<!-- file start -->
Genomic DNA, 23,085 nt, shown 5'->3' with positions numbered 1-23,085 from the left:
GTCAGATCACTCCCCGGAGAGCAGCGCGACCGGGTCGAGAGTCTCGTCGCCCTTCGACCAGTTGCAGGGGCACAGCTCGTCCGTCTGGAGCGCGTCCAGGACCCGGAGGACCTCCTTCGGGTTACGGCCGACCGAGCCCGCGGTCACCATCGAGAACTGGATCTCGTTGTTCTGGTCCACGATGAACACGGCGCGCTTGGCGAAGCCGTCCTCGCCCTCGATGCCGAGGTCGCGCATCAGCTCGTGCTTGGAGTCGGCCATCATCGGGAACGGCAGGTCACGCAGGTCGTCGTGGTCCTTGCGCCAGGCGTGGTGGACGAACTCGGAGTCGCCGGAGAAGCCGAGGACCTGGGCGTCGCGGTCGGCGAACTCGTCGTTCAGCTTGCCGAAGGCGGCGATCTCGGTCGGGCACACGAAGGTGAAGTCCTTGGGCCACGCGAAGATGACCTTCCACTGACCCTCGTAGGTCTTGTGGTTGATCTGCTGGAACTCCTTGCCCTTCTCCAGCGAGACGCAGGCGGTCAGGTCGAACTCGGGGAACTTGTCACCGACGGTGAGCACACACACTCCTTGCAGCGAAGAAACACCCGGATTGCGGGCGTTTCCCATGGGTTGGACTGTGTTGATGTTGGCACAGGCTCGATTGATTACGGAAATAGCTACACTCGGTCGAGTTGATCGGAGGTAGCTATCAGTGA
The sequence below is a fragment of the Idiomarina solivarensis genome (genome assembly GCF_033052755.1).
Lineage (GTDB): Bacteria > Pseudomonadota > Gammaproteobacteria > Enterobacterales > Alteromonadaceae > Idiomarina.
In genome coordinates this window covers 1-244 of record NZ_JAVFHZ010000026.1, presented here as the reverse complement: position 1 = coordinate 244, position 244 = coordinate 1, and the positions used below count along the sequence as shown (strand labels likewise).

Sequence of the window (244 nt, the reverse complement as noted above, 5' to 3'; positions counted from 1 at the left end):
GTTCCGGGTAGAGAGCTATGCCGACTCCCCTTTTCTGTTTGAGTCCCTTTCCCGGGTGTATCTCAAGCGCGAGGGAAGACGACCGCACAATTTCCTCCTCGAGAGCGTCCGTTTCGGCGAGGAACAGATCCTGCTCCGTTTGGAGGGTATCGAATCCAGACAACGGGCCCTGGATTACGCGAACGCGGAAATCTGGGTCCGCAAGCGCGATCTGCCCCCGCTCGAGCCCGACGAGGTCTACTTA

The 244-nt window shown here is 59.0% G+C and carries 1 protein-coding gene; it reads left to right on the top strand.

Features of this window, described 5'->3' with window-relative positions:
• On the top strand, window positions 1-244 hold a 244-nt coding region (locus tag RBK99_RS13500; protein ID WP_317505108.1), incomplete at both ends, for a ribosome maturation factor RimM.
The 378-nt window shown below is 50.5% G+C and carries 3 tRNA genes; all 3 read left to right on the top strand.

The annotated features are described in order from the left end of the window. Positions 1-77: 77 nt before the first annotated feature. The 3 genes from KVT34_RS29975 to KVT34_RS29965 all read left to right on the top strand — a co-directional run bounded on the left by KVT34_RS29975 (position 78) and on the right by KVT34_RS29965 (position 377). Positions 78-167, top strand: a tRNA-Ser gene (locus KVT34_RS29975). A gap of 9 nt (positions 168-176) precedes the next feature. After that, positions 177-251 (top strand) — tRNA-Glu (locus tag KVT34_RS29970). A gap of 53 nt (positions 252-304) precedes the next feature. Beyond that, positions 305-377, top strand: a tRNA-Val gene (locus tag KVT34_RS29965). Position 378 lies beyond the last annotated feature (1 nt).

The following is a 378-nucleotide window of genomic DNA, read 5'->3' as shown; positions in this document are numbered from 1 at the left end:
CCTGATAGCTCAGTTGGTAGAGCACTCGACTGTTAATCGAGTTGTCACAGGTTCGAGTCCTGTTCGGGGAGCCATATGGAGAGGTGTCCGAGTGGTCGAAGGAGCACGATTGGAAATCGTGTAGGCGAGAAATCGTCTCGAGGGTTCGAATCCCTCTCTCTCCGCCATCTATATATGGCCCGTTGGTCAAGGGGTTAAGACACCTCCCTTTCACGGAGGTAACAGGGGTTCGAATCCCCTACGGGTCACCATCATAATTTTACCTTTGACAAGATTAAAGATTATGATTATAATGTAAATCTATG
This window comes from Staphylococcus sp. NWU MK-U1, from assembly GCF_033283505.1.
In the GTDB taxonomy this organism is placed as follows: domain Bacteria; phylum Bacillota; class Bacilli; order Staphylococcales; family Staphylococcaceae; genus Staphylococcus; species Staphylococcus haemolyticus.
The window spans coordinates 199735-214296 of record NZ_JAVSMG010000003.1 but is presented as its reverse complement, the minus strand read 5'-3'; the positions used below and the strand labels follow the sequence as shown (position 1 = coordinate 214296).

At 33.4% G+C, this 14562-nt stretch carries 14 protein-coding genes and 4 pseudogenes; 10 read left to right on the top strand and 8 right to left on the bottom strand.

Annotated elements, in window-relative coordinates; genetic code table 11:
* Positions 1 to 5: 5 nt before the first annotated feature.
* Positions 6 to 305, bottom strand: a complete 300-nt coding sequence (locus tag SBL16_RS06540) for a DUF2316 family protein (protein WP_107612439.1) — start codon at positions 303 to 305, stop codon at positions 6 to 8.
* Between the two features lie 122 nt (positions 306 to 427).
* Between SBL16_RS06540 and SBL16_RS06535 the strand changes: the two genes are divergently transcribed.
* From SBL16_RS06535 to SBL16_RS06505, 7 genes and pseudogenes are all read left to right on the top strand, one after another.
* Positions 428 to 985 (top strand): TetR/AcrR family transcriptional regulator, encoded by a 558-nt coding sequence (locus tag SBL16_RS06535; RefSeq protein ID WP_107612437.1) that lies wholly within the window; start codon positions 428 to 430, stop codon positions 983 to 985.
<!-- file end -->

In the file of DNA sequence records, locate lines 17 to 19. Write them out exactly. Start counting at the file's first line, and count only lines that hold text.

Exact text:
The window spans coordinates 199735-214296 of record NZ_JAVSMG010000003.1 but is presented as its reverse complement, the minus strand read 5'-3'; the positions used below and the strand labels follow the sequence as shown (position 1 = coordinate 214296).

At 33.4% G+C, this 14562-nt stretch carries 14 protein-coding genes and 4 pseudogenes; 10 read left to right on the top strand and 8 right to left on the bottom strand.

Annotated elements, in window-relative coordinates; genetic code table 11: